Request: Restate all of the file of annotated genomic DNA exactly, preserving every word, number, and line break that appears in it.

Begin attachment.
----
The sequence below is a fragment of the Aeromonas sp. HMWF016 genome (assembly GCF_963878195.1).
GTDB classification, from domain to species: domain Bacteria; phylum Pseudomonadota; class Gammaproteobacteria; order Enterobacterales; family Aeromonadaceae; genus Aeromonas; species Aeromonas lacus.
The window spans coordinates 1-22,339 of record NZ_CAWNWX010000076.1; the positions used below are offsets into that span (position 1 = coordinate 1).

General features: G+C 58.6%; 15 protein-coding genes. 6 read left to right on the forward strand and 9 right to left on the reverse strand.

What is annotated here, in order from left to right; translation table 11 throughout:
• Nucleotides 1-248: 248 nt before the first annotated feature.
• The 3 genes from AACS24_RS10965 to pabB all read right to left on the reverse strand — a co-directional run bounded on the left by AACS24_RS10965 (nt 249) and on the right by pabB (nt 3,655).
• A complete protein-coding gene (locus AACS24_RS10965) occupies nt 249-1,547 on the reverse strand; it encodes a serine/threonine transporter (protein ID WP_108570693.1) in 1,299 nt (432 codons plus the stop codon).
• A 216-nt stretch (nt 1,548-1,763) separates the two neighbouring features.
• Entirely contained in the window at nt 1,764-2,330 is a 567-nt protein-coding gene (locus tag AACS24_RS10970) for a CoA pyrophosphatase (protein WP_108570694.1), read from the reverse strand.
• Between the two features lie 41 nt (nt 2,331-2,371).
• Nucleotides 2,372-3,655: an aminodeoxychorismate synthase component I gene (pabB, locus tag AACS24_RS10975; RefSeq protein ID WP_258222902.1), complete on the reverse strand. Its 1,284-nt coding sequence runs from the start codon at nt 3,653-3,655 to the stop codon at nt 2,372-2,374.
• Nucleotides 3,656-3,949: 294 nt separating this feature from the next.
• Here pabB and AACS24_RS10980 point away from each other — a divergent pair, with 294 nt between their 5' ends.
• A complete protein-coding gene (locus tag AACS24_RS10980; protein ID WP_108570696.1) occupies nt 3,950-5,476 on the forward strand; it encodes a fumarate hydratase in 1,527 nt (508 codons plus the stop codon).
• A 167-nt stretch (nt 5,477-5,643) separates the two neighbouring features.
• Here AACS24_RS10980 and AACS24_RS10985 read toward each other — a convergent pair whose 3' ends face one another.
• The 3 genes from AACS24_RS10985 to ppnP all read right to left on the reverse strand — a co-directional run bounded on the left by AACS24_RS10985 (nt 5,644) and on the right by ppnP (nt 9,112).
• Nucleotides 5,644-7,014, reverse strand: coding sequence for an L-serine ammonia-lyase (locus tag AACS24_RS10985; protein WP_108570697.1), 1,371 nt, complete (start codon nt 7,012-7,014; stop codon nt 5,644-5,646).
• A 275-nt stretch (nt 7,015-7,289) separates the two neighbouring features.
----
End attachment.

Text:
The sequence below is a fragment of the Aeromonas sp. HMWF016 genome (assembly GCF_963878195.1).
GTDB classification, from domain to species: domain Bacteria; phylum Pseudomonadota; class Gammaproteobacteria; order Enterobacterales; family Aeromonadaceae; genus Aeromonas; species Aeromonas lacus.
The window spans coordinates 1-22,339 of record NZ_CAWNWX010000076.1; the positions used below are offsets into that span (position 1 = coordinate 1).

General features: G+C 58.6%; 15 protein-coding genes. 6 read left to right on the forward strand and 9 right to left on the reverse strand.

What is annotated here, in order from left to right; translation table 11 throughout:
• Nucleotides 1-248: 248 nt before the first annotated feature.
• The 3 genes from AACS24_RS10965 to pabB all read right to left on the reverse strand — a co-directional run bounded on the left by AACS24_RS10965 (nt 249) and on the right by pabB (nt 3,655).
• A complete protein-coding gene (locus AACS24_RS10965) occupies nt 249-1,547 on the reverse strand; it encodes a serine/threonine transporter (protein ID WP_108570693.1) in 1,299 nt (432 codons plus the stop codon).
• A 216-nt stretch (nt 1,548-1,763) separates the two neighbouring features.
• Entirely contained in the window at nt 1,764-2,330 is a 567-nt protein-coding gene (locus tag AACS24_RS10970) for a CoA pyrophosphatase (protein WP_108570694.1), read from the reverse strand.
• Between the two features lie 41 nt (nt 2,331-2,371).
• Nucleotides 2,372-3,655: an aminodeoxychorismate synthase component I gene (pabB, locus tag AACS24_RS10975; RefSeq protein ID WP_258222902.1), complete on the reverse strand. Its 1,284-nt coding sequence runs from the start codon at nt 3,653-3,655 to the stop codon at nt 2,372-2,374.
• Nucleotides 3,656-3,949: 294 nt separating this feature from the next.
• Here pabB and AACS24_RS10980 point away from each other — a divergent pair, with 294 nt between their 5' ends.
• A complete protein-coding gene (locus tag AACS24_RS10980; protein ID WP_108570696.1) occupies nt 3,950-5,476 on the forward strand; it encodes a fumarate hydratase in 1,527 nt (508 codons plus the stop codon).
• A 167-nt stretch (nt 5,477-5,643) separates the two neighbouring features.
• Here AACS24_RS10980 and AACS24_RS10985 read toward each other — a convergent pair whose 3' ends face one another.
• The 3 genes from AACS24_RS10985 to ppnP all read right to left on the reverse strand — a co-directional run bounded on the left by AACS24_RS10985 (nt 5,644) and on the right by ppnP (nt 9,112).
• Nucleotides 5,644-7,014, reverse strand: coding sequence for an L-serine ammonia-lyase (locus tag AACS24_RS10985; protein WP_108570697.1), 1,371 nt, complete (start codon nt 7,012-7,014; stop codon nt 5,644-5,646).
• A 275-nt stretch (nt 7,015-7,289) separates the two neighbouring features.